10 March 2008

Sac, Sac, ... Mate

Has it really been over a month since I posted Fischer - Larsen, Portoroz 1958? At that time Fischer's death was still fresh in memory, but the memory has now faded.

The first flurry of annotator's symbols occurs after the diagrammed position. White continued 14.Nd5 Bxd5, where both Fischer and Kasparov note that 14...Nxd5 is bad because of 15.Bxg7 Kxg7 16.exd5 Bd7 17.Rde1. Somewhat curiously, Fischer referenced a game ('Suetin - Korchnoi, USSR Championship prelims') that Kasparov says was never played.

Now instead of 15.Bxd5, both World Champions give 15.exd5 Qb5 16.Rhe1 a5 17.Qe2 as better.

Portoroz Interzonal 1958
Larsen, Bent

Fischer, Robert
(After 13...b5-b4)
[FEN "r4rk1/p3ppbp/3pbnp1/q7/1p1BP3/1BN2P2/PPPQ2PP/1K1R3R w - - 0 14"]

Fischer gives Black's 15...Rac8 ('after the game Larsen explained he was playing for a win') a '?'; Kasparov gives '?!'. Better was 15...Nxd5, when Kasparov agrees with Fischer that 16.exd5 Qxd5 17.Qxb4 offers more chances than 16.Bxg7 Nc3+ 17.bxc3 Rab8 18.cxb4 Qxb4+ 19.Qxb4 Rxb4+ 20.Bb2 Rfb8.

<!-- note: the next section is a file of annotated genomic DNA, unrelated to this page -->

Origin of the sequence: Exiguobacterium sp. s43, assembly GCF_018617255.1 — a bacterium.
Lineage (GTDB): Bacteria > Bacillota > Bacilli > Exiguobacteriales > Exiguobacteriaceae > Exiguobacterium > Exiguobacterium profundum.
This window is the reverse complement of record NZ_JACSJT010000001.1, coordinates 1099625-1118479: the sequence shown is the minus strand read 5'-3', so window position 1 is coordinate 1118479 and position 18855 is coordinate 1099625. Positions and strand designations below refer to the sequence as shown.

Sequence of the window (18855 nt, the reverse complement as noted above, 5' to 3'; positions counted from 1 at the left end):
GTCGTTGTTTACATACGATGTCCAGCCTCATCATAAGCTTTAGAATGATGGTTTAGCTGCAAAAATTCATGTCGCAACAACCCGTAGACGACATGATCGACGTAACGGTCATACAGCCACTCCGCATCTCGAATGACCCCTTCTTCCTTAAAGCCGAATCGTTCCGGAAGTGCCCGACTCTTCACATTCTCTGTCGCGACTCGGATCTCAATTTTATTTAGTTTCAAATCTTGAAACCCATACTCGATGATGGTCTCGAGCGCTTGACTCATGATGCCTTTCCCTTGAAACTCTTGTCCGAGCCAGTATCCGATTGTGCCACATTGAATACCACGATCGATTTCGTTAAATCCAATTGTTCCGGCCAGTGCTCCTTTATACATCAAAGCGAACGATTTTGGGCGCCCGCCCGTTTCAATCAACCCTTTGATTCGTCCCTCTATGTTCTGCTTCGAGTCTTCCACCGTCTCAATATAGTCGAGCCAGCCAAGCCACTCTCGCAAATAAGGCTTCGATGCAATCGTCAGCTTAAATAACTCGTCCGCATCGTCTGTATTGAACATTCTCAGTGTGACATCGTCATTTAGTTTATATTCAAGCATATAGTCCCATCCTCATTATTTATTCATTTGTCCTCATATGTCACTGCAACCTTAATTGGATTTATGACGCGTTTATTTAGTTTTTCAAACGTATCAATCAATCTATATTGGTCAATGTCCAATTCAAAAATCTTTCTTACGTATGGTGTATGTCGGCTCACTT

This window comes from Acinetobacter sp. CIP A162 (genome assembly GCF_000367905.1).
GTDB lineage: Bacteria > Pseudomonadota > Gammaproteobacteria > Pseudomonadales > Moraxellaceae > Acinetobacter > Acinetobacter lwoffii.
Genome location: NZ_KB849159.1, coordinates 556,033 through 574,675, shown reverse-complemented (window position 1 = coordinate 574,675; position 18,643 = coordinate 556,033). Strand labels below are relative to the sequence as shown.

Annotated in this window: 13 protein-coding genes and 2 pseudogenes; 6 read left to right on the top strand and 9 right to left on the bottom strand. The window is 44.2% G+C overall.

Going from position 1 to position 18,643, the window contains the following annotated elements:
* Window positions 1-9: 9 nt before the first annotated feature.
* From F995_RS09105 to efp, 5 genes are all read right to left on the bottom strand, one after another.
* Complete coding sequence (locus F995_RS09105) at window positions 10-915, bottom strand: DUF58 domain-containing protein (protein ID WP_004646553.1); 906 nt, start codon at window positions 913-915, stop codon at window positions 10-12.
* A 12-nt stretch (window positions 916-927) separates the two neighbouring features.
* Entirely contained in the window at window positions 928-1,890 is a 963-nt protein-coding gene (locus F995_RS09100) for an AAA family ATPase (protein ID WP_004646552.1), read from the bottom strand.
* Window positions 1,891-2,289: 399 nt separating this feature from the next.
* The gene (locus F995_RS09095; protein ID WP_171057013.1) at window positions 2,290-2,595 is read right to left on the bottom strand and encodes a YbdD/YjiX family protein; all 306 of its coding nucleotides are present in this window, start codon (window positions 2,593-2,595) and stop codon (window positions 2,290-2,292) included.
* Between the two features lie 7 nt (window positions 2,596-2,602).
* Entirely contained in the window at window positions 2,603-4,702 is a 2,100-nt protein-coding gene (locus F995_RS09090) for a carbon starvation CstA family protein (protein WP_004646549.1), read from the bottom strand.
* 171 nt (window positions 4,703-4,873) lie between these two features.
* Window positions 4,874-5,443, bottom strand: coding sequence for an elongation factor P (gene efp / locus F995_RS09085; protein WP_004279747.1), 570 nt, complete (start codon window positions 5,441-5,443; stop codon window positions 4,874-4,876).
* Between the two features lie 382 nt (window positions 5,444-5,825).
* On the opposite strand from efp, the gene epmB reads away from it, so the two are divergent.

The retreat 16.Bb3 merits a '!'. Fischer wrote

Now I felt the game was in the bag if I didn't botch it. I'd won dozens of skittles games in analogous positions and had it down to a science: pry open the h-file, sac, sac, ... mate!

Since 16...Qb5 loses a Pawn to 17.Bxa7, Black tried 16...Rc7. After 17.h4, the idea 17...Qb5 was too slow, while 17...h5 fails to 18.g4. White continued 18.h5, and Fischer won on the 31st move.


Later: Re 'Fischer referenced a game ('Suetin - Korchnoi, USSR Championship prelims') that Kasparov says was never played', this was explained in My 61 Memorable Games: A Mystery by GM Larry Evans: 'the 10th edition (1965) of my Modern Chess Openings page 195 note "d" of the Yugoslav Attack in the Sicilian Defense sourcing "Suetin-Korchnoi." This error probably was carried over from the 9th edition. In those days no massive databases were available to check these references.'

No comments: